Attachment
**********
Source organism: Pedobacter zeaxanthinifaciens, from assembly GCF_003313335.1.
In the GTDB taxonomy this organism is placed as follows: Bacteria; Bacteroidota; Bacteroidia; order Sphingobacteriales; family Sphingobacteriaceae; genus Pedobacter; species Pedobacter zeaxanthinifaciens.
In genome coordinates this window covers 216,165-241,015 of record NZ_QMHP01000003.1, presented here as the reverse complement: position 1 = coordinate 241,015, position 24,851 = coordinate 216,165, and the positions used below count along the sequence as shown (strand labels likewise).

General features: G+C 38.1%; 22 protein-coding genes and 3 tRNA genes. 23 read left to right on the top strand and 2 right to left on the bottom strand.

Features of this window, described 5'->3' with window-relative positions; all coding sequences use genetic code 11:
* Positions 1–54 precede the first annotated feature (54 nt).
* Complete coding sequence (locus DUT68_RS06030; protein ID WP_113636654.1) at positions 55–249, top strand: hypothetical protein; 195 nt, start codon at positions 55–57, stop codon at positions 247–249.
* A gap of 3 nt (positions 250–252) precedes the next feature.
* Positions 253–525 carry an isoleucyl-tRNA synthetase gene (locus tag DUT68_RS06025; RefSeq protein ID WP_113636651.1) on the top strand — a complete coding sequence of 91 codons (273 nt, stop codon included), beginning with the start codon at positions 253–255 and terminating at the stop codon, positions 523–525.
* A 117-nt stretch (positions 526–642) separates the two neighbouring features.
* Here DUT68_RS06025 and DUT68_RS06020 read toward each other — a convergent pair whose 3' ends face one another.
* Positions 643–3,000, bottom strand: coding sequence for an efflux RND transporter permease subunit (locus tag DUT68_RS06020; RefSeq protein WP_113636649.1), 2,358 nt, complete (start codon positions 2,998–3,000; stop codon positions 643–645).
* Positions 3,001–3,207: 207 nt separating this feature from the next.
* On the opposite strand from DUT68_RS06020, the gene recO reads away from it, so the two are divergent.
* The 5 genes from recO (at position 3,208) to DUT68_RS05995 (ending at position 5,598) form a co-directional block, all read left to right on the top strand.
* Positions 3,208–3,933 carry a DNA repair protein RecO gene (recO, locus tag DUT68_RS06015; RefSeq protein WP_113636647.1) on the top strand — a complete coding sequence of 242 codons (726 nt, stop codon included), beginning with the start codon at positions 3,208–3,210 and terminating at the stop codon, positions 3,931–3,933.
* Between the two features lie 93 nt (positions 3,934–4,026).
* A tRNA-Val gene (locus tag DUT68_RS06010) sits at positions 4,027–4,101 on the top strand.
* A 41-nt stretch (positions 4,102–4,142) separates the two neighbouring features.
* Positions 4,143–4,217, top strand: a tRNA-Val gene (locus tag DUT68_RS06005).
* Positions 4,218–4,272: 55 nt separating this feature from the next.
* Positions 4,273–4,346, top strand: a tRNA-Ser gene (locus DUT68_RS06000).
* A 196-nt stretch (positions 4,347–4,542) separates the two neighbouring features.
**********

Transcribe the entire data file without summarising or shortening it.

Source organism: Pedobacter zeaxanthinifaciens, from assembly GCF_003313335.1.
In the GTDB taxonomy this organism is placed as follows: Bacteria; Bacteroidota; Bacteroidia; order Sphingobacteriales; family Sphingobacteriaceae; genus Pedobacter; species Pedobacter zeaxanthinifaciens.
In genome coordinates this window covers 216,165-241,015 of record NZ_QMHP01000003.1, presented here as the reverse complement: position 1 = coordinate 241,015, position 24,851 = coordinate 216,165, and the positions used below count along the sequence as shown (strand labels likewise).

General features: G+C 38.1%; 22 protein-coding genes and 3 tRNA genes. 23 read left to right on the top strand and 2 right to left on the bottom strand.

Features of this window, described 5'->3' with window-relative positions; all coding sequences use genetic code 11:
* Positions 1–54 precede the first annotated feature (54 nt).
* Complete coding sequence (locus DUT68_RS06030; protein ID WP_113636654.1) at positions 55–249, top strand: hypothetical protein; 195 nt, start codon at positions 55–57, stop codon at positions 247–249.
* A gap of 3 nt (positions 250–252) precedes the next feature.
* Positions 253–525 carry an isoleucyl-tRNA synthetase gene (locus tag DUT68_RS06025; RefSeq protein ID WP_113636651.1) on the top strand — a complete coding sequence of 91 codons (273 nt, stop codon included), beginning with the start codon at positions 253–255 and terminating at the stop codon, positions 523–525.
* A 117-nt stretch (positions 526–642) separates the two neighbouring features.
* Here DUT68_RS06025 and DUT68_RS06020 read toward each other — a convergent pair whose 3' ends face one another.
* Positions 643–3,000, bottom strand: coding sequence for an efflux RND transporter permease subunit (locus tag DUT68_RS06020; RefSeq protein WP_113636649.1), 2,358 nt, complete (start codon positions 2,998–3,000; stop codon positions 643–645).
* Positions 3,001–3,207: 207 nt separating this feature from the next.
* On the opposite strand from DUT68_RS06020, the gene recO reads away from it, so the two are divergent.
* The 5 genes from recO (at position 3,208) to DUT68_RS05995 (ending at position 5,598) form a co-directional block, all read left to right on the top strand.
* Positions 3,208–3,933 carry a DNA repair protein RecO gene (recO, locus tag DUT68_RS06015; RefSeq protein WP_113636647.1) on the top strand — a complete coding sequence of 242 codons (726 nt, stop codon included), beginning with the start codon at positions 3,208–3,210 and terminating at the stop codon, positions 3,931–3,933.
* Between the two features lie 93 nt (positions 3,934–4,026).
* A tRNA-Val gene (locus tag DUT68_RS06010) sits at positions 4,027–4,101 on the top strand.
* A 41-nt stretch (positions 4,102–4,142) separates the two neighbouring features.
* Positions 4,143–4,217, top strand: a tRNA-Val gene (locus tag DUT68_RS06005).
* Positions 4,218–4,272: 55 nt separating this feature from the next.
* Positions 4,273–4,346, top strand: a tRNA-Ser gene (locus DUT68_RS06000).
* A 196-nt stretch (positions 4,347–4,542) separates the two neighbouring features.